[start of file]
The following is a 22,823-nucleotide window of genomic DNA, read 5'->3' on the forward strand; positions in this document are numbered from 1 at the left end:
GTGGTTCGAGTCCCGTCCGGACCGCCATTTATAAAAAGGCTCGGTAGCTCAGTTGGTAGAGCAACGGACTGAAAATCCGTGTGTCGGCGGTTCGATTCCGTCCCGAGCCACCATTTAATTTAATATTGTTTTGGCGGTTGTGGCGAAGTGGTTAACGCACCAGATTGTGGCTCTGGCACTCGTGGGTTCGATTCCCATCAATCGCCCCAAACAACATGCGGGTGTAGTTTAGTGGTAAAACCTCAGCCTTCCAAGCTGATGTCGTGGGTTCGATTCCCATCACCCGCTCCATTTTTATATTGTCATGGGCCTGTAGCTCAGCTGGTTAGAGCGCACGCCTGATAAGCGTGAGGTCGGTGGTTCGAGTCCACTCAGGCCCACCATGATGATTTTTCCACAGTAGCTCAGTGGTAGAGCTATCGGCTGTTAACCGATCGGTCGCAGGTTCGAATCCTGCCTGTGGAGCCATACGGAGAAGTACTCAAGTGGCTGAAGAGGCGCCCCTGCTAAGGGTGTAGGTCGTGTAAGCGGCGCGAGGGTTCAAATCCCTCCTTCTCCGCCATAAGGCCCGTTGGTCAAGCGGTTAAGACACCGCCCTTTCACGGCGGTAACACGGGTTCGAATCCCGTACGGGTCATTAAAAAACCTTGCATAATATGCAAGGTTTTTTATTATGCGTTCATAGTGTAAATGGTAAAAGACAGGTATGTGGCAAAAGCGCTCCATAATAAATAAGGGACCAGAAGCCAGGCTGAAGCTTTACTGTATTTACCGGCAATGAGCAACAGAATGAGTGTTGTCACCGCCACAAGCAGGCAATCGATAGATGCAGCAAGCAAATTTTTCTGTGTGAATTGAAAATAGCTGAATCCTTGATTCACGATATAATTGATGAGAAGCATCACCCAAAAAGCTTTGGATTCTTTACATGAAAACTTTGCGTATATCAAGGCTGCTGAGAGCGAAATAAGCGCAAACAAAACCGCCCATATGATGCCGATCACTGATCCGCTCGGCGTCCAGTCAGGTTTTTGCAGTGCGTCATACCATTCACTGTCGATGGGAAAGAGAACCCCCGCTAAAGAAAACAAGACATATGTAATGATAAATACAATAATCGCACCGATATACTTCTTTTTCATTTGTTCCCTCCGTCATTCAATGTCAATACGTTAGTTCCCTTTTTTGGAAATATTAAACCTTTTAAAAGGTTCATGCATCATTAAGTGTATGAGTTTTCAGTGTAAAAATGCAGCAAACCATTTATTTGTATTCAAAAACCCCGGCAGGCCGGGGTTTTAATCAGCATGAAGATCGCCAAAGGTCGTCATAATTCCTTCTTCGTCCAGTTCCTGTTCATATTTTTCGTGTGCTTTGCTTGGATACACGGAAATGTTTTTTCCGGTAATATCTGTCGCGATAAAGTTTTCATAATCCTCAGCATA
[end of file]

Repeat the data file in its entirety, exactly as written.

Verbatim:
The following is a 22,823-nucleotide window of genomic DNA, read 5'->3' on the forward strand; positions in this document are numbered from 1 at the left end:
GTGGTTCGAGTCCCGTCCGGACCGCCATTTATAAAAAGGCTCGGTAGCTCAGTTGGTAGAGCAACGGACTGAAAATCCGTGTGTCGGCGGTTCGATTCCGTCCCGAGCCACCATTTAATTTAATATTGTTTTGGCGGTTGTGGCGAAGTGGTTAACGCACCAGATTGTGGCTCTGGCACTCGTGGGTTCGATTCCCATCAATCGCCCCAAACAACATGCGGGTGTAGTTTAGTGGTAAAACCTCAGCCTTCCAAGCTGATGTCGTGGGTTCGATTCCCATCACCCGCTCCATTTTTATATTGTCATGGGCCTGTAGCTCAGCTGGTTAGAGCGCACGCCTGATAAGCGTGAGGTCGGTGGTTCGAGTCCACTCAGGCCCACCATGATGATTTTTCCACAGTAGCTCAGTGGTAGAGCTATCGGCTGTTAACCGATCGGTCGCAGGTTCGAATCCTGCCTGTGGAGCCATACGGAGAAGTACTCAAGTGGCTGAAGAGGCGCCCCTGCTAAGGGTGTAGGTCGTGTAAGCGGCGCGAGGGTTCAAATCCCTCCTTCTCCGCCATAAGGCCCGTTGGTCAAGCGGTTAAGACACCGCCCTTTCACGGCGGTAACACGGGTTCGAATCCCGTACGGGTCATTAAAAAACCTTGCATAATATGCAAGGTTTTTTATTATGCGTTCATAGTGTAAATGGTAAAAGACAGGTATGTGGCAAAAGCGCTCCATAATAAATAAGGGACCAGAAGCCAGGCTGAAGCTTTACTGTATTTACCGGCAATGAGCAACAGAATGAGTGTTGTCACCGCCACAAGCAGGCAATCGATAGATGCAGCAAGCAAATTTTTCTGTGTGAATTGAAAATAGCTGAATCCTTGATTCACGATATAATTGATGAGAAGCATCACCCAAAAAGCTTTGGATTCTTTACATGAAAACTTTGCGTATATCAAGGCTGCTGAGAGCGAAATAAGCGCAAACAAAACCGCCCATATGATGCCGATCACTGATCCGCTCGGCGTCCAGTCAGGTTTTTGCAGTGCGTCATACCATTCACTGTCGATGGGAAAGAGAACCCCCGCTAAAGAAAACAAGACATATGTAATGATAAATACAATAATCGCACCGATATACTTCTTTTTCATTTGTTCCCTCCGTCATTCAATGTCAATACGTTAGTTCCCTTTTTTGGAAATATTAAACCTTTTAAAAGGTTCATGCATCATTAAGTGTATGAGTTTTCAGTGTAAAAATGCAGCAAACCATTTATTTGTATTCAAAAACCCCGGCAGGCCGGGGTTTTAATCAGCATGAAGATCGCCAAAGGTCGTCATAATTCCTTCTTCGTCCAGTTCCTGTTCATATTTTTCGTGTGCTTTGCTTGGATACACGGAAATGTTTTTTCCGGTAATATCTGTCGCGATAAAGTTTTCATAATCCTCAGCATA